Over on ihobo today, my reply to two missives from Jed Pressgrove and Chris Billows examining the role of the tutorial in videogames in terms of different motivating ideals of politeness. Here’s an extract:
The challenge in creating an adequate tutorial is the complete absence of knowledge we possess of the actual people who will be learning to play our game. Pitch the level of detail too low, and there will be players confused by what is expected of them. Provide too much detail and those players who are skilled in figuring things out will be irritated... What is particularly bemusing about creating tutorials is that if you watch a player learn to play a game from over their shoulder, you might not need to say more than a sentence or two in order to put them on the right track. But this is because we have the intelligence to interpret the problems a player encounters and provide appropriate guidance: there is no adequate way to transfer this skill to a computer!
Treachery has long been an important aspect of competitive boardgames, but in videogames there seems to be far less betrayal between players. When treacherous play occurs in digital games, it is more likely to occur between the game designer – who presumably enjoys imagining the schadenfreude they would experience if they could watch their future player! – and the eventual ‘victim’. Except, as the two of you stress in your wonderful paper Now It’s Personal: On Abusive Game Design, certain players will actively enjoy and seek out the challenge this represents. There seems to be something of a paradox here, since not every way of increasing challenge will be welcomed even by those players who happily endure betrayal of this kind. Is it solely the pursuit of victory that makes treacherous play entertaining, or is there a strange pleasure to be taken from the act of being betrayed? My sense is that this goes beyond the desire to pursue conventional challenges and into the social dimensions of play.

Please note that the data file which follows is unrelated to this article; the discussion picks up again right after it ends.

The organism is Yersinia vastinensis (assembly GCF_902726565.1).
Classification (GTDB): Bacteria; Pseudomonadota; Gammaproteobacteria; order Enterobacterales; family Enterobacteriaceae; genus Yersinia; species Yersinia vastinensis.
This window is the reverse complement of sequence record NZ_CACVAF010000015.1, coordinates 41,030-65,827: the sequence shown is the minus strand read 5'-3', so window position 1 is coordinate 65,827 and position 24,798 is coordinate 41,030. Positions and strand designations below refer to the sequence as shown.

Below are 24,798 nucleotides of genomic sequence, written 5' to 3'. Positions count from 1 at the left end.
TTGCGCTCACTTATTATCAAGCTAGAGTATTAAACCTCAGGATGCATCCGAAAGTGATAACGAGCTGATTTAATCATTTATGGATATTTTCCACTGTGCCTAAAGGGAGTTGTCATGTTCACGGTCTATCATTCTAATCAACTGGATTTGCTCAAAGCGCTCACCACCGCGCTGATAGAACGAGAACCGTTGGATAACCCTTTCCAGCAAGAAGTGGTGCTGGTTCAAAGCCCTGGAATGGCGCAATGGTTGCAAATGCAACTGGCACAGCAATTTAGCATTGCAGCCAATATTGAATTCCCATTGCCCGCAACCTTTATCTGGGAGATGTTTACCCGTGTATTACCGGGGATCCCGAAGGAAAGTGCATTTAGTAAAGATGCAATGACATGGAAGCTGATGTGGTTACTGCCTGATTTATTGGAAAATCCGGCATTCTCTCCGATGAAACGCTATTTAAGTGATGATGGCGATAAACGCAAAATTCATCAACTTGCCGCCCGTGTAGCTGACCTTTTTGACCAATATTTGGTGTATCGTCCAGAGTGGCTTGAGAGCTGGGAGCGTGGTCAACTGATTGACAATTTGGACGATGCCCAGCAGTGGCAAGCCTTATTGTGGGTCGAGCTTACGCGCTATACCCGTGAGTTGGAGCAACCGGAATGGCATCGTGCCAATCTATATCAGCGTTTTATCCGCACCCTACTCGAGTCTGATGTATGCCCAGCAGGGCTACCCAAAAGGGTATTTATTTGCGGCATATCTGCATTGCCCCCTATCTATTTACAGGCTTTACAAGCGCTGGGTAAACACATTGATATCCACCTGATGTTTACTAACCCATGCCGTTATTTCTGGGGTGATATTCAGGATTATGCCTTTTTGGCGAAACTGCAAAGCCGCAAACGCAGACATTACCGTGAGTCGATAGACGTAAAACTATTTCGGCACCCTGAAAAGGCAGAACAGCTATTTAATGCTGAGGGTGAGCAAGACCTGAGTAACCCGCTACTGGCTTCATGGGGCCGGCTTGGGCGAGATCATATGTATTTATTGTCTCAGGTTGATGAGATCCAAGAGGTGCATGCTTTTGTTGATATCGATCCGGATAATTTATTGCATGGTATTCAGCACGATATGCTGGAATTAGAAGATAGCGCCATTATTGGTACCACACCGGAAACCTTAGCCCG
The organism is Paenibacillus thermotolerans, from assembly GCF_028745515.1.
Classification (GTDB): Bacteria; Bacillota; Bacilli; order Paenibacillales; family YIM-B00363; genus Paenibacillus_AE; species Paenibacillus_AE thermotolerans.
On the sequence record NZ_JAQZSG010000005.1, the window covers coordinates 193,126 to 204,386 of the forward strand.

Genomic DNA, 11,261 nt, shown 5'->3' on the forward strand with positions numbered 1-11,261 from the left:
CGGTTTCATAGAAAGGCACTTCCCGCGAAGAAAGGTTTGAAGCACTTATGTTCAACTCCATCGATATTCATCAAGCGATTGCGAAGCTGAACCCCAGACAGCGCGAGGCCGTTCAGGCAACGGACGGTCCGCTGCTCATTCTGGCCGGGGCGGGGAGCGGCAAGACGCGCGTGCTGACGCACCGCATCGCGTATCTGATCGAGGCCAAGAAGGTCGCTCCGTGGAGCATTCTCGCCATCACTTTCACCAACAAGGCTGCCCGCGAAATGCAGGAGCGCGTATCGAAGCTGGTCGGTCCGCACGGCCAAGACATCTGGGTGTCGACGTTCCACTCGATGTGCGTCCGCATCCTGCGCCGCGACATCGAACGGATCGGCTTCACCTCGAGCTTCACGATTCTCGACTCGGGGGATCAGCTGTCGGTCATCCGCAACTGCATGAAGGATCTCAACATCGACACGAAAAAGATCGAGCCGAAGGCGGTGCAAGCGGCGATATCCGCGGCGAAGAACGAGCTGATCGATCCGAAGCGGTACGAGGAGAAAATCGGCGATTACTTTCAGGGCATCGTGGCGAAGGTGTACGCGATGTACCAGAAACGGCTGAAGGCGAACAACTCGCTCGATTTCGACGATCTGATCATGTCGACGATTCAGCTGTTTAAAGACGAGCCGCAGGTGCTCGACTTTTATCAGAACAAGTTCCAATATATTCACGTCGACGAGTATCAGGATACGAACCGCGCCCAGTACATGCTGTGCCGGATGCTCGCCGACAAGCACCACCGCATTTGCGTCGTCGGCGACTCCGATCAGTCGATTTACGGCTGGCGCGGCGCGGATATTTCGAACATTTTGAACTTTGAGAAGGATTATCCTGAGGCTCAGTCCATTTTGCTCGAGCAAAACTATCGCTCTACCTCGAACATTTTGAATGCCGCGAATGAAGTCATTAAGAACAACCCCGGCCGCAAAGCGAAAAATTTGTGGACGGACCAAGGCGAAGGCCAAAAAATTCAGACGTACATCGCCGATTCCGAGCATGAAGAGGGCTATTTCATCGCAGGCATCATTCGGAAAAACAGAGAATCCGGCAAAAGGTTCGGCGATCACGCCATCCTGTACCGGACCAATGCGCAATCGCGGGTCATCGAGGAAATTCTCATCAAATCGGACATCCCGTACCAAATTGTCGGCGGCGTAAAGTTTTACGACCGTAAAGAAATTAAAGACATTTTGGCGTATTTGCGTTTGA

In an interview, the legendary film director John Ford made this remark:
It is wrong to liken a director to an author. He is more like an architect, if he is creative. An architect conceives his plans from given premises - the purpose of the building, its size, the terrain. If he is clever, he can do something creative within these limitations.
Even though it is a dangerous mistake to think of games designers as architects given the necessarily iterative aspects to software development, this idea applies equally well to commercial videogames. What we still seem to lack, alas, are visionaries like Ford or Kurasawa who can marry the challenges of the technologically-yoked commercial games industry with Ford's creativity-within-limitations.
Over on ihobo today, some further remarks on the role of curiosity in games - and specifically in the context of exploration play. Here's an extract:
The motive for playing space explorers stems from curiosity, specifically the drive towards discovery. There is a related aesthetic motive in terms of sensory pleasures - to witness the beauty of stars, planets, nebulae, and comets in an imaginary world. The motivation behind playing Proteus moves in a similar direction, although here the faux-simulation is of the joys of hiking (which I also enjoy). Proteus, unlike the space explorers, however, is a box of delights filled with designed-surprises (albeit procedurally populated) such as its frogs and bees, whereas the space explorers play upon the mystical draw of 'outer space' that science fiction (orthodox or otherwise!) has cultivated. It is epitomized in Star Trek's opening soliloquy: "where no-one has gone before"...
Over on ihobo today, my thoughts on the game design of The Lords of Midnight, and its new iOS port. Essential reading for fans of the original, but some interesting points for anyone interested in the history of videogames.
The loyalty cards work on a system identical to B.F. Skinner's fixed interval schedule of reinforcement… the schedules pay out roughly 1 in 6, with the best offering a free coffee every 5 and the worst (Costa) effectively offering just a 1 in 20 (5%) return. But all these loyalty schemes are superior in dividends to Microsoft's Gamerscore scheme (or G), which until last year offered no tangible rewards at all. And yet, G is far more effective than the coffee shop loyalty cards at promoting loyalty, and it is interesting to see why that might be.
Over on ihobo today, an exploration of War and Peace in digital games. Here’s the introductory paragraph:
Although videogames are strongly associated with themes of war and violence, the cutting edge of the artistic exploration of imaginary worlds is happening under peaceful regimes. In this piece, I examine four different regimes of play (War, Challenge, Puzzle and Peaceful), their brief history, and their essential nature.